When I wrote about Beyonce’s version of "If I Were a Boy" last week, calls came pouring in from people who knew the real history of this story. BC Jean’s mother/manager, Lori Carlson, told me she couldn’t comment on the situation. But plenty of people knew the saga of Beyonce’s legendary manager/father Mathew Knowles’ aggressive pursuit of the publishing rights to the potential hit record. His goal was to get the rights to the song and to put Beyonce’s name on the writing credits.
The Carlsons, I’m told, recently came to terms with Beyonce, after enduring the kind of record biz terrors that would curl the hair of the guys from "Hit Men." Now, "If I Were a Boy" is hitting big time. Part of the deal, my sources insist, is that the two singers will duet on BC Jean’s debut album once she gets her own recording deal. Right now, managers, publishers and A&R people from all over the industry are falling over themselves trying to sign BC Jean. They should be. She seems to be the real deal, a potential artist with a big career looming in front of her. It’s a shame that this is the way she had to find out about the record business.
BC Jean’s story is an old one that dates back to Elvis Presley and continues ‘til today. The larger issue, of course, is that performers who don’t write their own music get no royalty when their records are played on the radio. That’s why a Performance Royalty Act is being pushed in Congress right now, and why songwriters should back it. Artists wouldn’t be looking to muscle in on their business if they were paid appropriately. Beyonce simply falls into a category that also includes Frank Sinatra and Tony Bennett as well as Sam Moore and Judy Collins, each of whom testified in front of Congress about the matter this year.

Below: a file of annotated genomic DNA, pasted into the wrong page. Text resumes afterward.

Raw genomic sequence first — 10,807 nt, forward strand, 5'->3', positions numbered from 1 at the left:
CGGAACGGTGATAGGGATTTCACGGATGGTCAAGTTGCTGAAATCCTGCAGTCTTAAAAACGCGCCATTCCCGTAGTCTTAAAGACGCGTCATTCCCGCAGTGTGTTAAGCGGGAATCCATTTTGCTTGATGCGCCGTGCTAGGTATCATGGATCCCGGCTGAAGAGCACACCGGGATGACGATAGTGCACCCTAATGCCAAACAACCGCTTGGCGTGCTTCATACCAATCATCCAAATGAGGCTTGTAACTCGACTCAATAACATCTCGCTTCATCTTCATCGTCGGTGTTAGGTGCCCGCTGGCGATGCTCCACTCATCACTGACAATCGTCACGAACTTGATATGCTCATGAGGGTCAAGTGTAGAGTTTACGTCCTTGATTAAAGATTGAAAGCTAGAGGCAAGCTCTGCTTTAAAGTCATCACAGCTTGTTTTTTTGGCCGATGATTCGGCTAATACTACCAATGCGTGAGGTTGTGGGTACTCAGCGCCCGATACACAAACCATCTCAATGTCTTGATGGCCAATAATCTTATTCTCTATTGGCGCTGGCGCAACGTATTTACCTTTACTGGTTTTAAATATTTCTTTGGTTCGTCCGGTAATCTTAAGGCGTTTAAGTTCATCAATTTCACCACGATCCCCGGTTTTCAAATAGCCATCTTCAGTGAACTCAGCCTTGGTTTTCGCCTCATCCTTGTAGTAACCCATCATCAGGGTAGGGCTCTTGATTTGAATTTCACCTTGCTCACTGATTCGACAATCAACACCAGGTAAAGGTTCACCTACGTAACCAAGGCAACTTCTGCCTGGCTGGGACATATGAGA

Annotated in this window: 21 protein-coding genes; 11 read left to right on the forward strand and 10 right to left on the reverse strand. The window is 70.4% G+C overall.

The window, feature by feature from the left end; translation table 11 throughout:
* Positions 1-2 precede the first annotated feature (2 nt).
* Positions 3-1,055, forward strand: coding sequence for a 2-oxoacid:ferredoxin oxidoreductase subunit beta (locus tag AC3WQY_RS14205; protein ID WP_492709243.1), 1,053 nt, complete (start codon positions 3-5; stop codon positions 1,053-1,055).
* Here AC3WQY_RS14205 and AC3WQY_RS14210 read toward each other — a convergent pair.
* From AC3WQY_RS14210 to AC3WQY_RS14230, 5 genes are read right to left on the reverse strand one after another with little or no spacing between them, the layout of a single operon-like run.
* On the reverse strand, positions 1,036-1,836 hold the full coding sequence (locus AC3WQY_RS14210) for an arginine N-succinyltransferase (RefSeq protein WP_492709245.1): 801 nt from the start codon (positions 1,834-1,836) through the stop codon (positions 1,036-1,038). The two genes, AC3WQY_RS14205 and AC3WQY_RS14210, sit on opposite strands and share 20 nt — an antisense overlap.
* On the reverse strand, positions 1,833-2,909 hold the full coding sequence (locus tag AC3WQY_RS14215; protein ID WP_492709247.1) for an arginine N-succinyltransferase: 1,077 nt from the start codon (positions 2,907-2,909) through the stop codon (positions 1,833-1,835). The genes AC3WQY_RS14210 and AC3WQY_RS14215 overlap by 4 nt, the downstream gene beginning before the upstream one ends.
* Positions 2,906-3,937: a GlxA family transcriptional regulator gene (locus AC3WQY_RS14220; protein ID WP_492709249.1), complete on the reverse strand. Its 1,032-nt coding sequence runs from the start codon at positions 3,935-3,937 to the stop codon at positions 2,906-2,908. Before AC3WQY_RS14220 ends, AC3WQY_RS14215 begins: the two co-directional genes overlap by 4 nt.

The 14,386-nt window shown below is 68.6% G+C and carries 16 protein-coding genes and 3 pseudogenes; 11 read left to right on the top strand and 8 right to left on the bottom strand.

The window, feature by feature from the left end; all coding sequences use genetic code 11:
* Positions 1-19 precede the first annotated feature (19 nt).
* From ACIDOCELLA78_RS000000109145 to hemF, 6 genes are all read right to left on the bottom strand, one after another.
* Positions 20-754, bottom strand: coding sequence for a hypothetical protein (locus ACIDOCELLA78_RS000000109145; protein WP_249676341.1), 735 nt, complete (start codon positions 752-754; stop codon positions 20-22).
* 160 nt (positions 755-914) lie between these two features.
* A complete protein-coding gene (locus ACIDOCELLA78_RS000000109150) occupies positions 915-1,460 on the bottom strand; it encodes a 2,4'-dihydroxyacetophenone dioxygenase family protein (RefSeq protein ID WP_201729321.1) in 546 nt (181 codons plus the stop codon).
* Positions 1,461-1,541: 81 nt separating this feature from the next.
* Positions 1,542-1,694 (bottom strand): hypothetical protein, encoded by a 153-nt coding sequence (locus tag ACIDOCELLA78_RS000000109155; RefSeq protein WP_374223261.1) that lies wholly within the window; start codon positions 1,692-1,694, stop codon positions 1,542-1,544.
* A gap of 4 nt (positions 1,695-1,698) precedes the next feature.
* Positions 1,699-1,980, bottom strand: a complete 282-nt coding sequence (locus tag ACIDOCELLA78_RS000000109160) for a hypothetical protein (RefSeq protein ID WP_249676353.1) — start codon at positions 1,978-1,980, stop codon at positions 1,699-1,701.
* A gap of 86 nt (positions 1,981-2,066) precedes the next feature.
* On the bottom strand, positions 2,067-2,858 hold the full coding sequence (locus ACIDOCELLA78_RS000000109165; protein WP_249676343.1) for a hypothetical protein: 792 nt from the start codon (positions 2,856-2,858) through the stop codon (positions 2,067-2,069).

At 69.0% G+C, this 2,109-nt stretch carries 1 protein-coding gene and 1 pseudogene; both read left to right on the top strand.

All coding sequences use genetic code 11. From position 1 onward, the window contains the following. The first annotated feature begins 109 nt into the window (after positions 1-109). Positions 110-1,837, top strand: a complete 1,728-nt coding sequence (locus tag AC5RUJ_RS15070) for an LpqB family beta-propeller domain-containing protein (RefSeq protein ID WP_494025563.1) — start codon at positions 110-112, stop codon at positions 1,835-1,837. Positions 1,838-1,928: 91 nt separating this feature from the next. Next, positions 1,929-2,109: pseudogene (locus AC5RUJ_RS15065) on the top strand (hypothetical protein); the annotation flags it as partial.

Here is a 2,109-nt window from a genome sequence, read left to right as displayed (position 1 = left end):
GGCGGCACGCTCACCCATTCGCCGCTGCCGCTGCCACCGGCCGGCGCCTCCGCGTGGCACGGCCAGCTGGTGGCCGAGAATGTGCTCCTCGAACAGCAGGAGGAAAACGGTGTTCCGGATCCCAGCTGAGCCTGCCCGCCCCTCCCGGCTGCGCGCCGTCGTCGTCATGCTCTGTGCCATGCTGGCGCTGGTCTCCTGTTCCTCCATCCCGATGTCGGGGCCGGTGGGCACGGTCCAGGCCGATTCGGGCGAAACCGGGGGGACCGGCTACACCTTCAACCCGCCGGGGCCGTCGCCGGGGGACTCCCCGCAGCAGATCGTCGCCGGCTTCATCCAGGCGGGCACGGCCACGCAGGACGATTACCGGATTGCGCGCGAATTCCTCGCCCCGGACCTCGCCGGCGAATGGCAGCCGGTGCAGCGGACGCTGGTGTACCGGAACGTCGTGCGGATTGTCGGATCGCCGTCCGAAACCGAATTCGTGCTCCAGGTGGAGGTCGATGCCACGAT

And by the way: BC Jean’s story is pretty common. I’d love to hear from all the other songwriters out there who’ve been ripped off just in the last year. The back stories of how records get made, how big stars who don’t write their own music wind up with hit material, are always hell-raisers.